I need to know.

I'm just being silly of course :)

In some ways I'd love to take an ID enthusiast (if that's the right word) like this one on in such a manner, and fair play to you for trying; however I too think I would get tired of it very quickly and too wound up for my own good in a similar manner to the frustrations you describe.

Rob Clack said...

Thankyou, DJK. I find the whole subject of evolution compelling, and it's intensely frustrating to see it abused.

Hahaha, trousers. V funny.

Sorry about the rant. I just felt the need to get it off my chest.

Actually, I think Jenny and her colleagues are the ones who should be getting involved, but all too often they're too focussed on their work and regard ID/creationism as just a distraction. My fear is that it's an expanding distraction.

Anna said...

Yeah. I've tried to argue evolution with ID/creationists, but I don't have patience so I got bored and gave up very quickly. It's like banging your head against a brick wall usually. "True believer syndrome" I guess.

Are you a Bright, by the way?

Rob Clack said...

I knew there was something nice about stopping the argument - like stopping banging your head against a wall!

Er..wossa Bright? I link to A Load of Bright, but have never understood the title. But then, many blogs have strange titles.

Malcolm said...

The Brights' Net - Home Page

The international constituency for individuals whose worldview is free of supernatural and mystical elements.

Rob Clack said...

Ah, that ties up the odd loose thread. Thank you.

OK, having inserted a hyphen (www.the-brights.net) I spent a while reading about the Brights, but am not sure I'm going to join. They don't go nearly far enough, to my mind. I feel very antagonistic towards ID/creationism (surprise!) and the Brights don't seem to have countering the junk peddled by that crowd on their agenda. I like what they do do, but want to go much further.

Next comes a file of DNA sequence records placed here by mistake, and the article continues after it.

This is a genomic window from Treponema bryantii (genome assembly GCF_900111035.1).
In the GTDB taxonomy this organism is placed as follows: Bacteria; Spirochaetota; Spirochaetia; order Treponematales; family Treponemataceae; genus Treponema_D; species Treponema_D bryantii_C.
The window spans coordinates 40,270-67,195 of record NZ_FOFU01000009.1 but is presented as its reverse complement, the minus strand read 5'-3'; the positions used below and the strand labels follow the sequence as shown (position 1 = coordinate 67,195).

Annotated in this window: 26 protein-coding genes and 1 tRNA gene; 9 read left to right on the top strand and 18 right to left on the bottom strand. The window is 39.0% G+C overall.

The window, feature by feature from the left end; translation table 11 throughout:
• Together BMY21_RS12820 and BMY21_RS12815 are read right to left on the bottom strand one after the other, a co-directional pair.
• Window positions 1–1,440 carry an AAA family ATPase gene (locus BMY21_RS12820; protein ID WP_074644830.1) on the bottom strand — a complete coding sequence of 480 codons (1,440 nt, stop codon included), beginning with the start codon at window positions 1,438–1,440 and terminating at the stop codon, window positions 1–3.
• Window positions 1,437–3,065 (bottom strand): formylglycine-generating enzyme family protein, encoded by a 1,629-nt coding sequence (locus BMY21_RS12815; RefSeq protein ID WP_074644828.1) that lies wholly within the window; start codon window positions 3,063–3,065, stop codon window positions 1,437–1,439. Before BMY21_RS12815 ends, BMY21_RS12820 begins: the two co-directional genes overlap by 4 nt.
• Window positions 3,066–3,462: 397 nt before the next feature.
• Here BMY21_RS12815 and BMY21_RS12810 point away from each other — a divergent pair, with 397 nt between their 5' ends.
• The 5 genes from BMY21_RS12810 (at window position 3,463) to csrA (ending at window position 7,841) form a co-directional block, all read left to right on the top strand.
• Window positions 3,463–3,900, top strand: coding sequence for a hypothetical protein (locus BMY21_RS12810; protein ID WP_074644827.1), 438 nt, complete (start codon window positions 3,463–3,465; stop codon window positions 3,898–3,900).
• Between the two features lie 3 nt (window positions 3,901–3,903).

Malcolm said...

Sorry about the hyphen! They should be banned from domain names along with underscores!

I like the aim of the brights in the sense of having a positive noun to describe non-religionists. It's also an interesting social experiment to see if they can actively create a neologism - but I don't put much energy into the cause.

I've recently been thinking a lot about Sam Harris's idea that we should stop using the word atheist to describe ourselves, along with humanist, secularist and all the others. Instead, just sneak under the radar as 'normal' and make a point of forcefully challenging bad thinking and illogical ideas where ever you find them - be it religion, education, or ID. It's harder to do if you don't have a label, but if you put the burden of explanation on the proponent of the idiocy it makes life harder for them too.

"Now that's an interesting concept. Can you explain a bit more exactly why you believe that...."

Rob Clack said...

Thought-provoking, Malcolm. I've visited your site for the first time today. Tried to post a comment, but failed, so I'd like to take this opportunity to wish you the very best. Sounds as though you've had an awful time and are at last making good progress. I hope that's true and that it continues.

Malcolm said...

Hey Rob,

I forgot I'd entered my blog address..

Not sure why the comments there aren't working. Time to change blog platform I think...

Awful time? In parts. On the bright (!) side it's given me time and reason to think about life, death, and my place in the universe. Happily I've found myself able to face the future with all it's uncertainty with more equanimity than I would have expected if I'd been presented with my current situation as a thought experiment a couple of years ago.

Equally happily I've found myself without any desire to turn back to religion to comfort myself through the hard times. I can see the comfort people find there - but I'd rather be right than comforted...